This paper offers a synthesis of ideas debated at a one-day seminar examining international responses to humanitarian tragedies. With many regions of the world today caught up in a state of protracted crisis, questions are increasingly being asked about the international community’s commitment to respond to acute human suffering wherever it occurs and to address its underlying causes.

This assault on humanitarian values can be understood in terms of a growing disengagement by rich countries from crisis regions and the belief that saving lives can no longer be the sole justification for international interventions. On the ground, this has manifested itself in declining levels of relief assistance and the manipulation of aid by donor governments in support of strategic and geo-political objectives.

The new relief ‘agenda’ identified in various countries today has emerged on the back of a claim that at best relief aid does not contribute to solutions and at worst may fuel conflict. In response to such assertions, new ‘developmentalist’ models of relief are being implemented today which posit a quick return to ‘peaceful’ development. In some cases, it is argued, these are simply a cover for reductions in relief assistance. In a context of continuing violence, and with the additional resources needed to bring about genuine ‘development’ not forthcoming, populations are often left in a situation of extremely vulnerability.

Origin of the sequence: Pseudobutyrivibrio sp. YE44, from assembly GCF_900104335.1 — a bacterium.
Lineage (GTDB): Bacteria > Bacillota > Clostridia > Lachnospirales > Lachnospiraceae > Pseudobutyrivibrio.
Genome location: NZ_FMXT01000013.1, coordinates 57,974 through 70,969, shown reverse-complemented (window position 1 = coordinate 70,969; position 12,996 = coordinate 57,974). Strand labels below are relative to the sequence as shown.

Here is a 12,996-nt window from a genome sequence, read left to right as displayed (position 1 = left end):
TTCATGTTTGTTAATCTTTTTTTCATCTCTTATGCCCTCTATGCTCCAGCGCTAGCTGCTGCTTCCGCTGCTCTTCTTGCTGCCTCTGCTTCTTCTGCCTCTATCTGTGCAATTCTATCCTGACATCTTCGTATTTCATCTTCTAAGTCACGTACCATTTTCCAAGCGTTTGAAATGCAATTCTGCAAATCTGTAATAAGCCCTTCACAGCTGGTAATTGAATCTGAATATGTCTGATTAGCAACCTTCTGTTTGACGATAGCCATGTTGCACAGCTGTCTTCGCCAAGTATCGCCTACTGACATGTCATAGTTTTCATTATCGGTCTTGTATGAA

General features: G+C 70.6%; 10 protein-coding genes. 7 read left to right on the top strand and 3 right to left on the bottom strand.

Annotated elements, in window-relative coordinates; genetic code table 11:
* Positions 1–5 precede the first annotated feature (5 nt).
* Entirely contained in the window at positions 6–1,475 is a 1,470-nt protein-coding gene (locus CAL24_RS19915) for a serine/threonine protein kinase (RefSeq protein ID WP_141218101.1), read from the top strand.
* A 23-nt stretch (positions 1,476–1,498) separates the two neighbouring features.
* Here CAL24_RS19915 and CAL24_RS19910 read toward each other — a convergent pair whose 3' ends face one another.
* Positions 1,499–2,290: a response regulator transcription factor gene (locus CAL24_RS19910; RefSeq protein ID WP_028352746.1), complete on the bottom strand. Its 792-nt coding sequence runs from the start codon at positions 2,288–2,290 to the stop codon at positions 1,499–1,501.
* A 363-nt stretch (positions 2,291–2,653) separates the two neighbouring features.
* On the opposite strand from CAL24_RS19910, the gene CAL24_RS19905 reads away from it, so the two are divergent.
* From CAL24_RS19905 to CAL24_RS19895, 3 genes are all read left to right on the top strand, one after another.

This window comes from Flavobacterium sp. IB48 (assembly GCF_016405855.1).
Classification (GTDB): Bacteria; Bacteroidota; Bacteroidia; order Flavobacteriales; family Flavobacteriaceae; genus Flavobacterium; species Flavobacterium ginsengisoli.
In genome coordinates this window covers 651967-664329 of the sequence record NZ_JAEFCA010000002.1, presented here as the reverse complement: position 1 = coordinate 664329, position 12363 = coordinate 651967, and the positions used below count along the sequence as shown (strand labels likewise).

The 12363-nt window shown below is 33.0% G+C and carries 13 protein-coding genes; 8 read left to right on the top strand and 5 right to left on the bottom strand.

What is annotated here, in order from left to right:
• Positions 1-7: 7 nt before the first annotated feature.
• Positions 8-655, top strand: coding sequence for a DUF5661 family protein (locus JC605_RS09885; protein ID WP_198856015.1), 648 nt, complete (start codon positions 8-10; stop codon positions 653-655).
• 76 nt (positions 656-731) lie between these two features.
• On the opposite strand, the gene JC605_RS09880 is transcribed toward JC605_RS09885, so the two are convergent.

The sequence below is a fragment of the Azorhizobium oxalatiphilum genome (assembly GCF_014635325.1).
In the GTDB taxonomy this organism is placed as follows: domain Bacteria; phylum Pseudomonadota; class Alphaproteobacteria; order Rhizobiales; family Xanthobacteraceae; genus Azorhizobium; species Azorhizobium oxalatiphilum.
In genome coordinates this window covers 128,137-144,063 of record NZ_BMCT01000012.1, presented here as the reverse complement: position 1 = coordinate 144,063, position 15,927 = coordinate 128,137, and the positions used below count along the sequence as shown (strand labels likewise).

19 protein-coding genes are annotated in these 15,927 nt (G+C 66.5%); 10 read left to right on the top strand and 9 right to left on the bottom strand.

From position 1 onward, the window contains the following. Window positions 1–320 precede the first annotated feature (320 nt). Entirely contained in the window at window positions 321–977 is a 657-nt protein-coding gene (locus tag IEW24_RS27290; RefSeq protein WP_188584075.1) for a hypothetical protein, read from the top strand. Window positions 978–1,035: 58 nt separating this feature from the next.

The paper suggests that the shortcomings of current responses to crisis by the international community stem from a failure to recognise key features of the new environment in which aid is being delivered today. The ‘internal’ analysis of conflicts and the search for ‘local’ solutions tend to disregard the systemic and protracted nature of current armed conflicts. The gravity of the protracted crises in many countries today suggests that governments need to engage more actively and genuinely with the underlying causes. The humanitarian community itself has a key role to play in bringing about this political response.


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